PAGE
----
Rev. Jill Cowie
Share the Treasure
by Jill Cowie on February 24th, 2017

​ My husband Ben, a marine biologist told me the Rights Whales are on their way back to the Gulf of Maine.  I downloaded the free “Whale Alert” app and saw the song of one whale had lit up one buoy in the Boston Harbor Shipping Lanes.  Just knowing they are there reminded me of the day I spent counting Right Whales from a four seat plane over Cape Cod Bay.   As we flew, 1,000 feet over the perfectly calm water, I was reminded of a folktale called The Perfect Globe.
 
The folktale tells of how once, long ago there was this tiny globe, just a few feet in diameter, which was kept safe in a museum.  It held so much mystery and beauty that people came from miles and miles just to see it.   And there it was a delicate sphere in space, looking different at every angle. Sometimes you could see big pools of water in it, and smaller flows of water feeding into the big pools.  There were bumps too, some big bumps, with white tops, and some smaller with gentle bumps. 
 
I thought of this tiny globe as we gained elevation from the Plymouth airport and saw the small and big pools of water.   Duxbury Bay, nearly drained at very low tide, was a vast expanse of mud flats.  The coastal ponds seemed swollen in comparison, and my eye searched the malachite green for the bottom of their depths.   But then, we left the land and the Cape Cod Bay, the southern portion of the Gulf of Maine stretched out before us.
 
It was an extraordinary day.  One-fourth of our world’s endangered Right whales (79 of 350) were off our coast feeding on copepods.  My husband works for Stellwagen Bank National Marine Sanctuary and I was helping him film the whales and to document how close to ships they were.  The Sanctuary had placed real-time whale detection buoys in the Boston shipping lane that bisect the Sanctuary, and all of them had been activated by Right Whale calls.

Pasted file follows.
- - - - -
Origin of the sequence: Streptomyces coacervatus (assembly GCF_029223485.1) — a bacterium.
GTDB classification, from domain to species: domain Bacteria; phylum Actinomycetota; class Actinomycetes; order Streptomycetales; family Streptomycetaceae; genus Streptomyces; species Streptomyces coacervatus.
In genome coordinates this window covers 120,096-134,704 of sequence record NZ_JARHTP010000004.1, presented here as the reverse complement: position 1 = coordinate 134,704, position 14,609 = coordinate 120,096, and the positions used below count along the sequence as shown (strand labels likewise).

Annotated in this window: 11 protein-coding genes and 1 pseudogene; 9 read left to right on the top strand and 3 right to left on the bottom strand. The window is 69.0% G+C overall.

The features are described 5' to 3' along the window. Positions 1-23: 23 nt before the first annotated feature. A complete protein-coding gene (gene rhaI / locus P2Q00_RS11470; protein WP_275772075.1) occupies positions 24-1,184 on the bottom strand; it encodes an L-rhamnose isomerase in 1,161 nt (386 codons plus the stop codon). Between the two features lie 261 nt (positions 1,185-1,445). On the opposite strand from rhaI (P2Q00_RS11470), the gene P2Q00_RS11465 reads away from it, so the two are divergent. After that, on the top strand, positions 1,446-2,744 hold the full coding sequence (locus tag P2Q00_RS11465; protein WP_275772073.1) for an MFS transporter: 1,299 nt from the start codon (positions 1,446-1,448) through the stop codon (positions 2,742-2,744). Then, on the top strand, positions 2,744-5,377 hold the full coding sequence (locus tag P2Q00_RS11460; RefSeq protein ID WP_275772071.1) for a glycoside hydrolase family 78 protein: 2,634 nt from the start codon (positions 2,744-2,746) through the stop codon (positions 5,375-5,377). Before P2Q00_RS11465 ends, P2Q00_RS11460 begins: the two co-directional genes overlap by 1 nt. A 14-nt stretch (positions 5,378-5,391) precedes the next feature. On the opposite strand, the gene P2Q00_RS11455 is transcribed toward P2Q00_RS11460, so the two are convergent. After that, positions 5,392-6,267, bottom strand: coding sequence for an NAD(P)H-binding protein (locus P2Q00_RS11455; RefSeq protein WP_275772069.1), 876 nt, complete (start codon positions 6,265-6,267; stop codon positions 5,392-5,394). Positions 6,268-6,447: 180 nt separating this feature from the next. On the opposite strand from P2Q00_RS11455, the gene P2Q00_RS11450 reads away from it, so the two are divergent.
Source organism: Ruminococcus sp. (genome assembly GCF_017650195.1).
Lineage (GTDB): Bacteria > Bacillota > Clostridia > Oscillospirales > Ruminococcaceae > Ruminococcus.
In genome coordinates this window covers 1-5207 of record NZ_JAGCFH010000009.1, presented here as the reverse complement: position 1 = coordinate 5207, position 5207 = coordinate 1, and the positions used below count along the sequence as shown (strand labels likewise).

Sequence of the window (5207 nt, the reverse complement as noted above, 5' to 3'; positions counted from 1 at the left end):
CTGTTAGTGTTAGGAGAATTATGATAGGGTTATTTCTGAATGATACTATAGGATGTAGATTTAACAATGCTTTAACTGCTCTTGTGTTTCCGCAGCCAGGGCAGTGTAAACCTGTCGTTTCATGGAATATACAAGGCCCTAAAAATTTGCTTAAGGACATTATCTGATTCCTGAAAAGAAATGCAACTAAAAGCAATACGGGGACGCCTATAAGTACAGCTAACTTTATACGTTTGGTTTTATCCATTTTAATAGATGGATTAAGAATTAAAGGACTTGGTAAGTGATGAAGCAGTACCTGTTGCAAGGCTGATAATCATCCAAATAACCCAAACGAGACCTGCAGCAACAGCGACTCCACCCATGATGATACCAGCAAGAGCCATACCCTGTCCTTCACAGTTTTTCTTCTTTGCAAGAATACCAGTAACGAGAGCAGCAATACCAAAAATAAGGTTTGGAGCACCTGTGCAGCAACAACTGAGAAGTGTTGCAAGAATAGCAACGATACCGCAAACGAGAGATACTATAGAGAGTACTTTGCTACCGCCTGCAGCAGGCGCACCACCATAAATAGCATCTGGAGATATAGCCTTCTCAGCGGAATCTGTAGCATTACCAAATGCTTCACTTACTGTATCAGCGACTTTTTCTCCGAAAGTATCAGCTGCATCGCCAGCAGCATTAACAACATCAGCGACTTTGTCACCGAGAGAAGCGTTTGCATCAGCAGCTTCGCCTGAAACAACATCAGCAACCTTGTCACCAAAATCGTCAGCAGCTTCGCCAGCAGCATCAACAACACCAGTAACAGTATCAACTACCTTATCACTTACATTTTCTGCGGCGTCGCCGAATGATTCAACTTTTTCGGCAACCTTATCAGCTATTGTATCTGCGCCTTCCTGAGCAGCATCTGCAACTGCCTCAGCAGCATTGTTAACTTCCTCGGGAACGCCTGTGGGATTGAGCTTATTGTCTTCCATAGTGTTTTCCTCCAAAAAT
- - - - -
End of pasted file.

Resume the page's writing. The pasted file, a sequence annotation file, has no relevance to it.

As we flew over this part of the bay, known for its rich diversity in marine animals and plants, the water seemed to come to life.  The white sides of dolphins flashed like beacons, and their brief small blows brought the water to life like inverse rain.  Finback whales methodically made their way, blowing and arching at predictable and consistent intervals.  A Humpback, silhouetted under water by the white barnacles on its body seemed suspended in the jewel green of the bay, and I felt as if I could reach down and hold it in the palm of my hand.
 
And we saw the right whales, waving their tail flukes over and over as if they were answering the beckoning arm of Cape Cod.    My heart seemed to pause with time as their magnificent blows shot up like geysers, suspend for a moment then disappear.  The calm water they left behind after surfacing spoke to ancient times untouched by current day threats.
 
As we flew above this all, I felt like I was in that museum of ancient days, marveling with wonder and awe at this tiny treasure of our ocean.    I joined the people in the story who felt wisdom and healing after seeing their perfect globe. The ancient story ends sadly, the tiny globe dies as people stopped coming to the museum.  So I write to you to share the awe and wonder and change the ending of the story.   Listen and track the whales at  www.listenforwhales.org.   Share the treasure.
 
 
 
 
 
 
 
 
 
 


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